Last week, I posted about data URIs and why they’re an interesting feature of web browsers. In the conclusion, I mentioned that the best use of data URIs is to embed them in CSS files so that they have the best chance of being cached by the browser. I got a lot of responses, both on this blog and via other means that people were very excited about data URIs and were ready to make the leap to using them in CSS. This left me with me believing that an interesting time is upon us.

The problem

Even though Internet Explorer prior to version 8 doesn’t support data URIs, the majority of people seem willing to serve alternate content to those less-capable browsers and serve the more optimal content to those that can handle it. The problem is that millions of web sites are currently using CSS files that reference image files in the traditional manner, and all of those would have to be converted over to use data URIs. No one wants to maintain multiple versions of CSS files, so it would be best if this conversion process could be automatic.

Introducing CSSEmbed

I spent the past couple of days coding and am proud to introduce CSSEmbed, a tool to automatically embed images into CSS files as data URIs. This is a very small, simple tool that reads in a CSS file, identifies the images referenced within, converts them to data URIs, and outputs the resulting style sheet. The newly-created stylesheet is an exact duplicate of the original, complete with comments and indentation intact; the only difference is that all references to image files have been replaced with data URIs. Because it preserves the original formatting of the style sheet, it can be used both on nicely-formatted source code and crunched source code without worry.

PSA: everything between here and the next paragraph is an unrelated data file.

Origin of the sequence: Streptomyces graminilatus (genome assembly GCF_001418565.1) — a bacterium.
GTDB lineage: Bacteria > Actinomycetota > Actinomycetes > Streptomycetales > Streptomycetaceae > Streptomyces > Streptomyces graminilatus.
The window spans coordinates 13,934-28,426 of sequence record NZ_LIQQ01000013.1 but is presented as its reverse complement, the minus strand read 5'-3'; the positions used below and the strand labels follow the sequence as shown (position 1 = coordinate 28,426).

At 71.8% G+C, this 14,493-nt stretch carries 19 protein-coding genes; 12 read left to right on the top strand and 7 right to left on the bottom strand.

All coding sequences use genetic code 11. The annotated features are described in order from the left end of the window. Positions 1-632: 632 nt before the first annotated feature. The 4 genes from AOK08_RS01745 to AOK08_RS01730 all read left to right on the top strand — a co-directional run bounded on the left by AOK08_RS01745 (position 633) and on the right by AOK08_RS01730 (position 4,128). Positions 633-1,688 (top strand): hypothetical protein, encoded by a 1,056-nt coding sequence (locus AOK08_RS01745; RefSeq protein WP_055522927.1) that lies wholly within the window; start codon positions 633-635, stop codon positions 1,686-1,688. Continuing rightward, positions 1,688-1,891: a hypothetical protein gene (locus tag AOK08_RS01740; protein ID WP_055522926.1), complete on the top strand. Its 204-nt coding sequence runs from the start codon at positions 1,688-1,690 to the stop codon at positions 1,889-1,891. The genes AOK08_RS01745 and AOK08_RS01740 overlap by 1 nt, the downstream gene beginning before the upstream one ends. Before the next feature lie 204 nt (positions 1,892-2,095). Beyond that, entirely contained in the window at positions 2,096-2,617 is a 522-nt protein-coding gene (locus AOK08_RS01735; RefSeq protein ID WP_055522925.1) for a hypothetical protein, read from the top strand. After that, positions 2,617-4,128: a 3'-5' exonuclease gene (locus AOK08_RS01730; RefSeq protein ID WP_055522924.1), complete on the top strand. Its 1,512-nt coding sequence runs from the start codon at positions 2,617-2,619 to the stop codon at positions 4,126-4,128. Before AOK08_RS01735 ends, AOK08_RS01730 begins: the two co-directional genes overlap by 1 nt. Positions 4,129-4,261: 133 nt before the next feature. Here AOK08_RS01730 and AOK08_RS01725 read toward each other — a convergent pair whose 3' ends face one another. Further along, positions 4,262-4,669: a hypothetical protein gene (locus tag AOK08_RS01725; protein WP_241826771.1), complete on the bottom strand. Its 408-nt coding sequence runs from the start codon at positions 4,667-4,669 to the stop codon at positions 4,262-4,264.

CSSEmbed is written in Java and requires Java 1.5+ to run. To get started, download the JAR file. All of the dependencies are included in that JAR file, so there is no need to mess around with setting up classpaths or downloading other dependencies. Basic usage is as follows:

java -jar cssembed-x.y.z.jar -o <output filename> <input filename>

For example:

java -jar cssembed-x.y.z.jar -o styles_new.css styles.css

When the -o flag is omitted, the output ends up on stdout, thus you can direct the output to a file directly:

java -jar cssembed-x.y.z.jar styles.css > styles_new.css